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Cardiovascular risk management in patients using antipsychotics: it is time to take action

Background

The study from Lai and colleagues, recently published in BMC Medicine, provides interesting new insights on sex-related associations between antipsychotic use and acute ischemic heart disease [1]. The authors demonstrated that antipsychotic use was associated with a 32% increased hazard rate of acute ischemic heart disease (IHD) among women (95% CI 1.05–1.67), but not among men. In their Hong Kong primary care population, almost 2% were prescribed antipsychotic drugs.

The use of antipsychotic medications is increasing worldwide. Antipsychotics are indicated for the treatment of severe mental illness (SMI), including psychotic and bipolar disorder. Remarkably, a large proportion of patients on antipsychotics do not have a diagnosis of SMI. This off-label use can add up to 60% of antipsychotic prescriptions, particularly for atypical antipsychotic drugs such as olanzapine [2]. Reasons for off-label prescriptions are anxiety, depression, dementia, sleep, and personality disorders [2]. As a result of such increased use, long-term side effects of antipsychotic drugs may increase the burden on patients and healthcare services globally. Long-term use may affect metabolic pathways, thereby causing weight gain, glucose intolerance, dyslipidemia, and cardiac toxicity, resulting in an increased risk of diabetes, cardiovascular disease, and mortality [3]. Current guidelines on cardiovascular risk management, such as those from the National Institute for Health and Care Excellence (NICE) [4], are particularly relevant for cardiometabolic risk in patients on antipsychotic drugs, specifically atypical antipsychotics. However, risk management in patients on antipsychotics is often performed poorly [5]. A recent study showed screening rates in less than 10% of Dutch primary care patients using antipsychotics [6]. What do the study results of Lai and colleagues add to current clinical guidelines? And do their results support further improvement of cardiovascular risk management implementation?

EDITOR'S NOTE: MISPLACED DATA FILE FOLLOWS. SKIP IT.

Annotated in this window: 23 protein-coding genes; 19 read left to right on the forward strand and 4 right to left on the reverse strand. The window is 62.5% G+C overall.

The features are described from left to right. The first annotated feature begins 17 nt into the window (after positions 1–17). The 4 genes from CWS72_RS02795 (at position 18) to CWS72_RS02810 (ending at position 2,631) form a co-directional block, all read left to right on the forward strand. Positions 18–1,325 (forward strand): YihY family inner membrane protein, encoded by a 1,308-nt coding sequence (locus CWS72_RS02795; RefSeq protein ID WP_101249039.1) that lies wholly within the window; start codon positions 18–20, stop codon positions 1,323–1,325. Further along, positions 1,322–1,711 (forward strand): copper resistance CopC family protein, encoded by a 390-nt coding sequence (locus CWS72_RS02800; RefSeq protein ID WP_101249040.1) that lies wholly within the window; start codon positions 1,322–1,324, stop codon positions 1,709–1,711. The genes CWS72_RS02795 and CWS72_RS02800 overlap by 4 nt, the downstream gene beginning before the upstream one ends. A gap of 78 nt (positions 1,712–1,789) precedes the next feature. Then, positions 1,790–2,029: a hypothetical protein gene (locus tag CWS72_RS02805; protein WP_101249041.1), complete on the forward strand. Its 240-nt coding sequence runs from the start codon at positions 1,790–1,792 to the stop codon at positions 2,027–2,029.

Variations in side effects and the influence of patient factors

Lai and colleagues performed a retrospective study using primary care data of over one million patients. A retrospective design, however, is unsuitable to prove causality. Important known intermediate variables, like cholesterol and blood glucose level, and an unhealthy lifestyle, were not taken into account. Therefore, confounding by indication cannot be ruled out. The same problem occurs with dosage, duration of the use, and the underlying diagnosis.

Research increasingly suggests that patients on antipsychotic drugs are in high need of cardiometabolic risk screening [3]. However, the risk of an individual patient appears to depend on many personal circumstances and variables, which makes estimation of the cardiometabolic risk difficult. A recent meta-analysis on the efficacy and tolerability of 32 oral antipsychotics showed large variations among antipsychotic drugs in metabolic side effects and that specific patient factors, such as age, sex, and ethnicity, may increase the risk of metabolic dysregulation [7]. Despite the limitations in the study of Lai and colleagues, their results also suggest variations in side effects and the influence of patient factors. The association found between antipsychotic drugs and ischemic heart disease in women weakened and became non-significant after omitting haloperidol, a typical antipsychotic, from the analyses. Variations in side effects and patient-related factors should be taken into account by healthcare professionals when providing cardiovascular risk management for individuals using antipsychotics.

Cardiovascular risk management